Social media giant Facebook is investing $100 million to support local news organizations during the coronavirus pandemic, in addition to its previous commitment to spend $300 million over a three-year period.

Around $25 million of the new package will be emergency grant funding for local news via the Facebook Journalism Project. A further $75 million is additional marketing spend “to move money over to news organizations around the world,” Campbell Brown, VP of global news partnerships, said in a statement.

“At a time when journalism is needed more than ever, ad revenues are declining due to the economic impact of the virus,” Brown said. “Local journalists are being hit especially hard, even as people turn to them for critical information to keep their friends, families and communities safe.”

In a Facebook post Monday, CEO Mark Zuckerberg said local news organizations are being particularly hard-hit by the virus outbreak, which has led to a sharp drop in advertising. “We’re hoping this will support many journalists through this period so they can continue doing their critical work of keeping all of us informed,” he wrote.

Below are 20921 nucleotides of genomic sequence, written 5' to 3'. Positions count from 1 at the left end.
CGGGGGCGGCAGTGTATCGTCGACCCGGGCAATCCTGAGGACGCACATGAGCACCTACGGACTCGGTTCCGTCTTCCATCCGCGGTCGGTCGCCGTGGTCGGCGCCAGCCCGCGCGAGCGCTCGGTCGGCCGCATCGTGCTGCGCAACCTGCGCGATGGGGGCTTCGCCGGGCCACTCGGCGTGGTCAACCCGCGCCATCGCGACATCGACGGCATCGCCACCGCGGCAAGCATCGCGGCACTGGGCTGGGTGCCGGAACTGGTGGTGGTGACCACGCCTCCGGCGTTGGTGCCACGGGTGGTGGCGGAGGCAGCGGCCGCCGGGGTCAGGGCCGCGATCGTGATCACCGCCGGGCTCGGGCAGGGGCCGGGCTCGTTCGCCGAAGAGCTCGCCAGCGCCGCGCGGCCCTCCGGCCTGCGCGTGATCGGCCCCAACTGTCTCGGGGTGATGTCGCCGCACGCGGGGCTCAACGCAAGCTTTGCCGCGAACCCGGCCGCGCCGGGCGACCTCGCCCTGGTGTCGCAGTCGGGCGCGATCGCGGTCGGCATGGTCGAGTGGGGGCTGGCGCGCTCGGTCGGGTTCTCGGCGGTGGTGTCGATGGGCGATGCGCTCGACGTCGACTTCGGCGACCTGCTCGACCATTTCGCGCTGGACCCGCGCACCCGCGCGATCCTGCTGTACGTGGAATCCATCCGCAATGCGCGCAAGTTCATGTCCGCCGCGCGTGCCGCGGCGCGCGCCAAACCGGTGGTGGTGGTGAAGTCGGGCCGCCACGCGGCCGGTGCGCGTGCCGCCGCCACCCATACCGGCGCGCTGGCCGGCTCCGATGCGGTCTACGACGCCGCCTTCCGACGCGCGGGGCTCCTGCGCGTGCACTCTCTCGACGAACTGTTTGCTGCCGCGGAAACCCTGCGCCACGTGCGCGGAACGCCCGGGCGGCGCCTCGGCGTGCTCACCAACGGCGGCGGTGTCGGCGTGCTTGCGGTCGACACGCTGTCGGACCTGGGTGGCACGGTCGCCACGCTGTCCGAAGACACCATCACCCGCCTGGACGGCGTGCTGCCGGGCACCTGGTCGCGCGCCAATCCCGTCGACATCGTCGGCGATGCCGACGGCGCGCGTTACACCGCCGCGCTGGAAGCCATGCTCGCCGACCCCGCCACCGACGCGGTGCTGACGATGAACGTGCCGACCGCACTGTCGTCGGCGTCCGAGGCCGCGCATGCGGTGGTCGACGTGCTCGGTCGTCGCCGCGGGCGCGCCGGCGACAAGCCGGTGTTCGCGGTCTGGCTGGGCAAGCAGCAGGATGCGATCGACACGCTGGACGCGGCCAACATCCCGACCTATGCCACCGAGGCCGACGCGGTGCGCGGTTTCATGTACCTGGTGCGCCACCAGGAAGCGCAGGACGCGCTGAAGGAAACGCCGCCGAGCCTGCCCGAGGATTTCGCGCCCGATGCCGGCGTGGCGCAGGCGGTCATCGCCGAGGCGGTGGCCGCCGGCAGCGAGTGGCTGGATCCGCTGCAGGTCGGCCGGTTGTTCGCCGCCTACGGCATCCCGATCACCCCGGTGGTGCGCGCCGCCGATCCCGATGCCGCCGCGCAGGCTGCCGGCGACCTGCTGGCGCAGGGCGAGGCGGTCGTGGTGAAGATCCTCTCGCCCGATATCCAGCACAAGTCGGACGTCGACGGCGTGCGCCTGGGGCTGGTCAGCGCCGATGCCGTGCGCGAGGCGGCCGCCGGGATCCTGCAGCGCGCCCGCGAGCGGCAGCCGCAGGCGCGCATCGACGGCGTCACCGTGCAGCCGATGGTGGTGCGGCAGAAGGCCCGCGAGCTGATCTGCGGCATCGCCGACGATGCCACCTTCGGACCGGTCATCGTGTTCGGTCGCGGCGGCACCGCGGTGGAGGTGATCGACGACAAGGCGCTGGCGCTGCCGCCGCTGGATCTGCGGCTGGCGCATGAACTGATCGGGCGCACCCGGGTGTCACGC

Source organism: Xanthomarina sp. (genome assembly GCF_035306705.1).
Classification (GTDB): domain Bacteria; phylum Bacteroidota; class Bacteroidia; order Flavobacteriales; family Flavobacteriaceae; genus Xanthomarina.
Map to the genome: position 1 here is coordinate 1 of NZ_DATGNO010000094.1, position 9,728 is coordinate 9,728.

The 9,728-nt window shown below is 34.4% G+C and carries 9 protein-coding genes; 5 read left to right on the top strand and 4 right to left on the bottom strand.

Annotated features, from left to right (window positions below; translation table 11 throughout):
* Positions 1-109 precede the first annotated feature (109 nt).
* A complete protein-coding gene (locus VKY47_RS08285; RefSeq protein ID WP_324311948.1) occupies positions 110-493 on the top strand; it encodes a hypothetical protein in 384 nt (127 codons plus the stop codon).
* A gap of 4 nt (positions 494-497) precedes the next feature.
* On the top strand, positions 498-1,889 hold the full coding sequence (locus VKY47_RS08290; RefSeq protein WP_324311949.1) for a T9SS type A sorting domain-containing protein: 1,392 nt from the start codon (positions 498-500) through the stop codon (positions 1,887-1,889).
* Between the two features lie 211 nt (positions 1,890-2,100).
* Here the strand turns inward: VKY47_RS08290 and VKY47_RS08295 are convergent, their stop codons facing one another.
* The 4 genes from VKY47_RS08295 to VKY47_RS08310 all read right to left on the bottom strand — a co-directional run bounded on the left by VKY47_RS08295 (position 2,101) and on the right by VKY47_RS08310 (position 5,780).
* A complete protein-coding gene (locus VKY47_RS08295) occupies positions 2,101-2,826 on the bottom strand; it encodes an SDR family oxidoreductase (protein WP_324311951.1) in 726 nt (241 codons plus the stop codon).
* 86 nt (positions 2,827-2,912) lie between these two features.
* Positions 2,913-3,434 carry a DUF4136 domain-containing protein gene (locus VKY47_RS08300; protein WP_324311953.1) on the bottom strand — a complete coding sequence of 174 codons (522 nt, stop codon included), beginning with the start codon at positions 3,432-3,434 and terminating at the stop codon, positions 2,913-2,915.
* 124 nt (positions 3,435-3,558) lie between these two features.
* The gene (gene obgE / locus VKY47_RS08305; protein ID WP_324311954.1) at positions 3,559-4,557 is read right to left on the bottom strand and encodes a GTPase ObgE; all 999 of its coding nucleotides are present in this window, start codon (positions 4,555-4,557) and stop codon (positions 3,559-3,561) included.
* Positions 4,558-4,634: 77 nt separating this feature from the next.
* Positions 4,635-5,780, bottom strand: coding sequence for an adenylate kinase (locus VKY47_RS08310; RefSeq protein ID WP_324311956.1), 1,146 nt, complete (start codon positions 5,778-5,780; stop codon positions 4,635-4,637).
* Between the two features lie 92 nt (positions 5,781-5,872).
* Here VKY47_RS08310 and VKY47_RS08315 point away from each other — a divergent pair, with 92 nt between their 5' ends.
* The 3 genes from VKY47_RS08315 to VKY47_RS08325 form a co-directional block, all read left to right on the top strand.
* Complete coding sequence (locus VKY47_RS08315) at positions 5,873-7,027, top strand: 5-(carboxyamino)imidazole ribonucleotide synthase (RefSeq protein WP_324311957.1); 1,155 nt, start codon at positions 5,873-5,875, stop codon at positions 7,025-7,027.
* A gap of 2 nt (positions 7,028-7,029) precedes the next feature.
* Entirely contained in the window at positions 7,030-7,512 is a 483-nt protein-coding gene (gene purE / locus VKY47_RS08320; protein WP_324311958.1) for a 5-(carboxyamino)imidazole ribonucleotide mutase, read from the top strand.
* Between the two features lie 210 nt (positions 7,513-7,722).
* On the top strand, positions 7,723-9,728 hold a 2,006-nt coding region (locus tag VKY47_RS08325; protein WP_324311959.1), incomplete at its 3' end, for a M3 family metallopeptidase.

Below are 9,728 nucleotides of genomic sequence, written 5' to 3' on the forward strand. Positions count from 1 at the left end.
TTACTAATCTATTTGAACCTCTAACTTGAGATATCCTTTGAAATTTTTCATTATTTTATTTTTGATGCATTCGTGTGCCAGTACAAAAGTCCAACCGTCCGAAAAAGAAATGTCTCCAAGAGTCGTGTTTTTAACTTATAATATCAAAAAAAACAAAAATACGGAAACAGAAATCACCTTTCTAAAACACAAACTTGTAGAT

Facebook doesn’t have details right now about how the $100 million will be doled out. “We’ll be working with partners in the industry on how to best allocate this funding to serve critical needs across the local news ecosystem,” a company rep said.

Facebook’s COVID-19 Community Network grant program is already available to journalists, and some of the funds will go to publishers in the hardest hit countries, the company said. The first round of grants was disbursed to newsrooms in the U.S. and Canada.

Beneficiaries include the Post and Courier in Charleston, S.C.; the Southeast Missourian in Cape Girardeau, Mo.; and El Paso Matters in Texas.

Facebook’s previous investment of $300 million is distributed through several programs and partnerships including Report for America, the Pulitzer Center, the Community News Project and the Facebook Journalism Project’s Local News Accelerator training program.

“This money will not only help keep journalists reporting right now amidst the crisis, the funding will also fuel opportunities for local media to accelerate business transformation toward a more sustainable digital footing,” said Nancy Lane, CEO of Local Media Association.

“Local news organizations, especially hyper-local news organizations including those serving black and other underserved communities, have experienced challenges with the sustainability and distribution of news and information in the current media environment,” said Janis Ware, publisher of The Atlanta Voice.

“COVID-19 has exacerbated an already existing crisis and our jobs have just gotten tougher. With such a sizable infusion from Facebook, local news organizations across the country will benefit as will our readers, our viewers and our listeners.”

(Todd Spangler contributed to this article.)